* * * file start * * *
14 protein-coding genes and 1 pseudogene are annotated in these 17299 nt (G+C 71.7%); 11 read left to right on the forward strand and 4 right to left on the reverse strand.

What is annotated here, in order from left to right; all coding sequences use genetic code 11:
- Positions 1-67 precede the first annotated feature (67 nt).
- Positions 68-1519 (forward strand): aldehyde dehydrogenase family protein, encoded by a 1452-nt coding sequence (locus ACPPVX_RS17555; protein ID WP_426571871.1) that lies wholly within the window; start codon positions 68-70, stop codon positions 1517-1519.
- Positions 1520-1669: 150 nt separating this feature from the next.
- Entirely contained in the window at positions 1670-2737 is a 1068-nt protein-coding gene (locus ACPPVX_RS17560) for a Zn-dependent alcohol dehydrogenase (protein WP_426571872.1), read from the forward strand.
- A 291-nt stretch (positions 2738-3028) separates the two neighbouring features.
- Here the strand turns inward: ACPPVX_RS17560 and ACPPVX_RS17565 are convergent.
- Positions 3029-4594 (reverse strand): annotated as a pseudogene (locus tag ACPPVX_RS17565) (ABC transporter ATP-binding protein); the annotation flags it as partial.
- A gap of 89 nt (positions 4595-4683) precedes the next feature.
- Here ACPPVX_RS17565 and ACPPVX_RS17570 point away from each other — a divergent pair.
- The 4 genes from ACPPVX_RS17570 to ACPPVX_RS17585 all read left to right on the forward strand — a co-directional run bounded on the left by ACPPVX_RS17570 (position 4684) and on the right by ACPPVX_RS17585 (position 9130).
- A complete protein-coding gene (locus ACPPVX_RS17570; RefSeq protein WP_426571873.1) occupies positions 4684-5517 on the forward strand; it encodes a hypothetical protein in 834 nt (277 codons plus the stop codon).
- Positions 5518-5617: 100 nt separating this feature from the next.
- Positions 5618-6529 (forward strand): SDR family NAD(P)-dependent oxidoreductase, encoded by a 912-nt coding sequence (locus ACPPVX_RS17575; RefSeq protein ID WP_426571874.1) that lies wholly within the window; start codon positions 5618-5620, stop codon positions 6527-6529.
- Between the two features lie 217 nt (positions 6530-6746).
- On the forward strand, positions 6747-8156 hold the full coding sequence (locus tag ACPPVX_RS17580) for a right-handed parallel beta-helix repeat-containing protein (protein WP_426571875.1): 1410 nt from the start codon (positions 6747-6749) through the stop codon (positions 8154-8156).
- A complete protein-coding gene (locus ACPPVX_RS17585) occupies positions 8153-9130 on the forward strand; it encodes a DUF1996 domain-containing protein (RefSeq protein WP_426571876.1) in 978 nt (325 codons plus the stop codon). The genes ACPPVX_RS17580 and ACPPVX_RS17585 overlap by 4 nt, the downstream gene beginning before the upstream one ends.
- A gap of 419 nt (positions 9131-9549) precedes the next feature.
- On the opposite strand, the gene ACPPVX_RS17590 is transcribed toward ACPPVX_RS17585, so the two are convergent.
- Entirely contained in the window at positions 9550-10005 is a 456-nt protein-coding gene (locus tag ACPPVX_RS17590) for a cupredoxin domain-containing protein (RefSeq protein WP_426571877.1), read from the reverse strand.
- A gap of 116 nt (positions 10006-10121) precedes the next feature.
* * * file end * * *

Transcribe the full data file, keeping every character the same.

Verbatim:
14 protein-coding genes and 1 pseudogene are annotated in these 17299 nt (G+C 71.7%); 11 read left to right on the forward strand and 4 right to left on the reverse strand.

What is annotated here, in order from left to right; all coding sequences use genetic code 11:
- Positions 1-67 precede the first annotated feature (67 nt).
- Positions 68-1519 (forward strand): aldehyde dehydrogenase family protein, encoded by a 1452-nt coding sequence (locus ACPPVX_RS17555; protein ID WP_426571871.1) that lies wholly within the window; start codon positions 68-70, stop codon positions 1517-1519.
- Positions 1520-1669: 150 nt separating this feature from the next.
- Entirely contained in the window at positions 1670-2737 is a 1068-nt protein-coding gene (locus ACPPVX_RS17560) for a Zn-dependent alcohol dehydrogenase (protein WP_426571872.1), read from the forward strand.
- A 291-nt stretch (positions 2738-3028) separates the two neighbouring features.
- Here the strand turns inward: ACPPVX_RS17560 and ACPPVX_RS17565 are convergent.
- Positions 3029-4594 (reverse strand): annotated as a pseudogene (locus tag ACPPVX_RS17565) (ABC transporter ATP-binding protein); the annotation flags it as partial.
- A gap of 89 nt (positions 4595-4683) precedes the next feature.
- Here ACPPVX_RS17565 and ACPPVX_RS17570 point away from each other — a divergent pair.
- The 4 genes from ACPPVX_RS17570 to ACPPVX_RS17585 all read left to right on the forward strand — a co-directional run bounded on the left by ACPPVX_RS17570 (position 4684) and on the right by ACPPVX_RS17585 (position 9130).
- A complete protein-coding gene (locus ACPPVX_RS17570; RefSeq protein WP_426571873.1) occupies positions 4684-5517 on the forward strand; it encodes a hypothetical protein in 834 nt (277 codons plus the stop codon).
- Positions 5518-5617: 100 nt separating this feature from the next.
- Positions 5618-6529 (forward strand): SDR family NAD(P)-dependent oxidoreductase, encoded by a 912-nt coding sequence (locus ACPPVX_RS17575; RefSeq protein ID WP_426571874.1) that lies wholly within the window; start codon positions 5618-5620, stop codon positions 6527-6529.
- Between the two features lie 217 nt (positions 6530-6746).
- On the forward strand, positions 6747-8156 hold the full coding sequence (locus tag ACPPVX_RS17580) for a right-handed parallel beta-helix repeat-containing protein (protein WP_426571875.1): 1410 nt from the start codon (positions 6747-6749) through the stop codon (positions 8154-8156).
- A complete protein-coding gene (locus ACPPVX_RS17585) occupies positions 8153-9130 on the forward strand; it encodes a DUF1996 domain-containing protein (RefSeq protein WP_426571876.1) in 978 nt (325 codons plus the stop codon). The genes ACPPVX_RS17580 and ACPPVX_RS17585 overlap by 4 nt, the downstream gene beginning before the upstream one ends.
- A gap of 419 nt (positions 9131-9549) precedes the next feature.
- On the opposite strand, the gene ACPPVX_RS17590 is transcribed toward ACPPVX_RS17585, so the two are convergent.
- Entirely contained in the window at positions 9550-10005 is a 456-nt protein-coding gene (locus tag ACPPVX_RS17590) for a cupredoxin domain-containing protein (RefSeq protein WP_426571877.1), read from the reverse strand.
- A gap of 116 nt (positions 10006-10121) precedes the next feature.